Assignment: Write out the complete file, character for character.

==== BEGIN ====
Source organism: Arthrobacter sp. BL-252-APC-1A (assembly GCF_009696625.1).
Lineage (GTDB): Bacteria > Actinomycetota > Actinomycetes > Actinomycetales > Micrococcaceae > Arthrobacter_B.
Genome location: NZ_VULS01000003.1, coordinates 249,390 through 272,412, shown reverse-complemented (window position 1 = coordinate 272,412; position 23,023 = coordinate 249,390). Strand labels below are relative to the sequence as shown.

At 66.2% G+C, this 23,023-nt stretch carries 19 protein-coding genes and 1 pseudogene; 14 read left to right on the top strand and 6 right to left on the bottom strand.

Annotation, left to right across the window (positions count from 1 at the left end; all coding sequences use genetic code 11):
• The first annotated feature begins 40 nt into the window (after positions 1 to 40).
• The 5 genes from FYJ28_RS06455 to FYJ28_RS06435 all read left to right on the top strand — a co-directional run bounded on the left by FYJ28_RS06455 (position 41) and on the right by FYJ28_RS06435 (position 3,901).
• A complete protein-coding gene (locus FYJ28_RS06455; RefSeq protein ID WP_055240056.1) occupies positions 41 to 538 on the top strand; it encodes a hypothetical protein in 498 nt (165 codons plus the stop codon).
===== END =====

Source organism: Arthrobacter sp. BL-252-APC-1A (assembly GCF_009696625.1).
Lineage (GTDB): Bacteria > Actinomycetota > Actinomycetes > Actinomycetales > Micrococcaceae > Arthrobacter_B.
Genome location: NZ_VULS01000003.1, coordinates 249,390 through 272,412, shown reverse-complemented (window position 1 = coordinate 272,412; position 23,023 = coordinate 249,390). Strand labels below are relative to the sequence as shown.

At 66.2% G+C, this 23,023-nt stretch carries 19 protein-coding genes and 1 pseudogene; 14 read left to right on the top strand and 6 right to left on the bottom strand.

Annotation, left to right across the window (positions count from 1 at the left end; all coding sequences use genetic code 11):
• The first annotated feature begins 40 nt into the window (after positions 1 to 40).
• The 5 genes from FYJ28_RS06455 to FYJ28_RS06435 all read left to right on the top strand — a co-directional run bounded on the left by FYJ28_RS06455 (position 41) and on the right by FYJ28_RS06435 (position 3,901).
• A complete protein-coding gene (locus FYJ28_RS06455; RefSeq protein ID WP_055240056.1) occupies positions 41 to 538 on the top strand; it encodes a hypothetical protein in 498 nt (165 codons plus the stop codon).